Operator Algebra Seminar Fall 2003

Schedule for Winter 2004 Monday, December 2, 2003, 4:30 - 5:30, Jeffery 319 Speaker: Claus Koestler, Queen's University

Monday, November 24, 2003, 4:30 - 5:30, Jeffery 319 Jamie Mingo, Queen's University Orthogonal Polynomials and non-crossing annular diagrams If X_n is a n W n self-adjoint Gaussian random matrix then a theorem of Johansson (1998) shows that the random variables {Tr(T_k(X_n))}_k converge, as n tends to infinity, to independent Gaussian random variables, where {T_k} are the Chebyshev polynomials of the second kind (suitably centred). Cabanal-Duvillard (2001) extended this result to the case of a pair of independent self-adjoint Gaussian random matrices X_n and Y_n, in that he showed that the random variables {Tr(T_j(X_n)), Tr(T_k(Y_n)), Tr(S_{l,m}(X_n, Y_n))}_{j,k,l,m} converge to independent Gaussian random variables, where S_{m,n} is a family of Chebyshev polynomials of the first kind in two non-commuting variables. I shall give a diagrammatic interpretation of the result of Cabanal-Duvillard motivated by a theorem of Andu Nica and me which shows that the correlation of certain ensembles of random matrices is given by non-crossing annular diagrams. Some extensions to the case of Wishart ensembles will be given. This is joint work with Tim Kusalik and Roland Speicher (Queen's).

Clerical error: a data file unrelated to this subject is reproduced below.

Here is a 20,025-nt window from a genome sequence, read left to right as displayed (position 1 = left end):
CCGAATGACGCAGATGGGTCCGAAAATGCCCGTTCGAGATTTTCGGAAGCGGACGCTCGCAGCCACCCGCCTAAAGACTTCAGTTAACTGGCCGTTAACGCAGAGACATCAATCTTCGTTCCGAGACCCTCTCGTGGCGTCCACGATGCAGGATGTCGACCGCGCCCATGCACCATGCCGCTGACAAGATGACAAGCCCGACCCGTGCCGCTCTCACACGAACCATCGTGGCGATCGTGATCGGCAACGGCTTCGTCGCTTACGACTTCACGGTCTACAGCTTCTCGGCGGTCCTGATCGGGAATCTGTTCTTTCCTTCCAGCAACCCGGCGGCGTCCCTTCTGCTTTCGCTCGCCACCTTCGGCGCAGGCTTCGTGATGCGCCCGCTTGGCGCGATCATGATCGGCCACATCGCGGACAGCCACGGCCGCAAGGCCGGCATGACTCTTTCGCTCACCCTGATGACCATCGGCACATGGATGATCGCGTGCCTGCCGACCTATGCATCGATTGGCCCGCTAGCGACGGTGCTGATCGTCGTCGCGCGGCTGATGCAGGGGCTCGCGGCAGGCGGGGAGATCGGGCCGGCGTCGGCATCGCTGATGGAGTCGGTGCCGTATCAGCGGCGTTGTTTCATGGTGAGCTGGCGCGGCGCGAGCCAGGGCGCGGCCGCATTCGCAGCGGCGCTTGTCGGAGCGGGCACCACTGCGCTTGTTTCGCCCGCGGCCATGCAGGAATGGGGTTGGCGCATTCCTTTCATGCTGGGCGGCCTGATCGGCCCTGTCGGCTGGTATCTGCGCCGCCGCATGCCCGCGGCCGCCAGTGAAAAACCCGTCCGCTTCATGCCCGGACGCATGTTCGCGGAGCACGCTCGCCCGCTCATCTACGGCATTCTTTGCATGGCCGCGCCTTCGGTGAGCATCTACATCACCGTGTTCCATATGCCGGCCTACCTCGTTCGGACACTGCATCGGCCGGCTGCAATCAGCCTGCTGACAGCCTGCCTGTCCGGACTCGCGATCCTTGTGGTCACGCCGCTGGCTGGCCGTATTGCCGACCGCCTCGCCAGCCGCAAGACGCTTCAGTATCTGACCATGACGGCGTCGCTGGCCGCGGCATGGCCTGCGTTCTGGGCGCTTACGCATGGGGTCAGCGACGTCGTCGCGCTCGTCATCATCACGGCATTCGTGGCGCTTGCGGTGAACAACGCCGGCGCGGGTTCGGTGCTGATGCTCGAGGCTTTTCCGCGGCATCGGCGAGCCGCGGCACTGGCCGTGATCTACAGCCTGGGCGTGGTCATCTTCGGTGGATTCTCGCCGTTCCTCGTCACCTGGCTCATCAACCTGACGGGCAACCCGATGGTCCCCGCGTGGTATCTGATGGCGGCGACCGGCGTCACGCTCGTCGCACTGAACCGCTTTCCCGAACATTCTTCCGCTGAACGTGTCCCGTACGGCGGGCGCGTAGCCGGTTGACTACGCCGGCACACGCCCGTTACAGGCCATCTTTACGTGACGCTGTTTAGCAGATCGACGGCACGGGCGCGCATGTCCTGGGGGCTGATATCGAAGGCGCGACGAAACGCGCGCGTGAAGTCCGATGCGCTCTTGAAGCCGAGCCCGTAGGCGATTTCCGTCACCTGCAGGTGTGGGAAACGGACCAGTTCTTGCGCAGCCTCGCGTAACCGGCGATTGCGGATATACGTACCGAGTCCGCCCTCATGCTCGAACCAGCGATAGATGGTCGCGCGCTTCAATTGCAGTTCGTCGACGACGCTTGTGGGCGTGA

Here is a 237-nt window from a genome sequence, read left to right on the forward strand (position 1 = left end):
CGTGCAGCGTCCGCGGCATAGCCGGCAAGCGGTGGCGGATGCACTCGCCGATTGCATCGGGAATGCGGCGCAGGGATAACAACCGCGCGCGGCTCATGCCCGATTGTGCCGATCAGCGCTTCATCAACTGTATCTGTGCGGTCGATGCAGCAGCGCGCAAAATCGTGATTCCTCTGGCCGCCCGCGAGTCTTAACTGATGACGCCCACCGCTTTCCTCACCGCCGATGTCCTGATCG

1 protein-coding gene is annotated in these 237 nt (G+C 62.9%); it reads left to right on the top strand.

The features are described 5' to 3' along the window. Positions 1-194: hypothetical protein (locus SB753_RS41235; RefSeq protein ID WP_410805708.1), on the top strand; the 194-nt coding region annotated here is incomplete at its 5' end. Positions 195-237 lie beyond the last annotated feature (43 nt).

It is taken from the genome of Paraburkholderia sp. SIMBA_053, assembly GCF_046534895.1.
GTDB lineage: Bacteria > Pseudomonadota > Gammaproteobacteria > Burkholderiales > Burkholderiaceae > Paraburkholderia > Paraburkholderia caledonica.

Monday, November 17, 4:00 - 5:30, Jeffery 319 Speaker: Roland Speicher, Queen's University TITLE: q-Levy processes (after M. Anshelevich) Abstract: I will present some of the main results of a recent paper of Anshelevich on q-Levy processes. Monday, November 10, 4:00 - 5:30, Jeffery 319 Speaker: Matthias Neufang, Carleton University TITLE: Representations of multiplier algebras ABSTRACT: I shall present a common representation theoretical framework for various multiplier algebras arising in Abstract Harmonic Analysis, such as the measure algebra and the completely bounded multipliers of the Fourier algebra on a locally compact group G. The image algebras are completely characterized as certain normal completely bounded bimodule maps on B(L_2(G)). The study of our representations reveals various intriguing properties of the algebras. Furthermore, it provides a simple description of their Kac algebraic duality. I shall finally discuss several extensions of our program, especially to non-normal maps. Part of this work is joint with Zhong-Jin Ruan and Nico Spronk. Monday, November 3, 4:30 - 6:00, Jeffery 319 Speaker: Roland Speicher , Queen's University Title: Some new results about the q-deformed von Neumann algebras Abstract: I will present a recent work of Shlyakhtenko on estimates for non-microstates free entropy, with applications to q-semicircular families. Monday, October 20, 4:30- 6:00, Jeffery 319 Speaker: Michael Roth, Queen's University Title: Random Matrices and Moduli Spaces II Abstract: This is the continuation of the talk from Oct. 6th. We will review the setup from last time, and outline Kontsevich's argument for his basic identity. We will then look at Kontsevich's matrix model and see how essentially the same formula arises, allowing a proof of Witten's conjecture. Finally we will conclude with some other relations between tautological numbers on moduli spaces and numbers arising in the "large N limit" for the standard matrix model. Tuesday, October 14, 4:30 - 6:00 pm, Jeffery 422 Speaker: Benoit Collins, Kyoto University Title: Jacobi matrix ensembles, free probability and universality results Abstract: The Jacobi unitary matrix ensembles have already been widely studied in the physical and mathematical literature. Most "universality" properties that have been obtained for the local scaling of eigenvalues of this ensemble arise from the case of the dimension tending to infinity and the parameters $(a,b)$ being fixed. We present a result stating that for $\pi,\pi'$ two independent random selfadjoint projectors of fixed rank, $\pi\pi'\pi$ is a Jacobi ensemble. Therefore the Jacobi unitary ensemble with suitably varying parameters is a matrix model for the semigroup of free additive convolution for Bernoulli measures. We establish universality results for these models.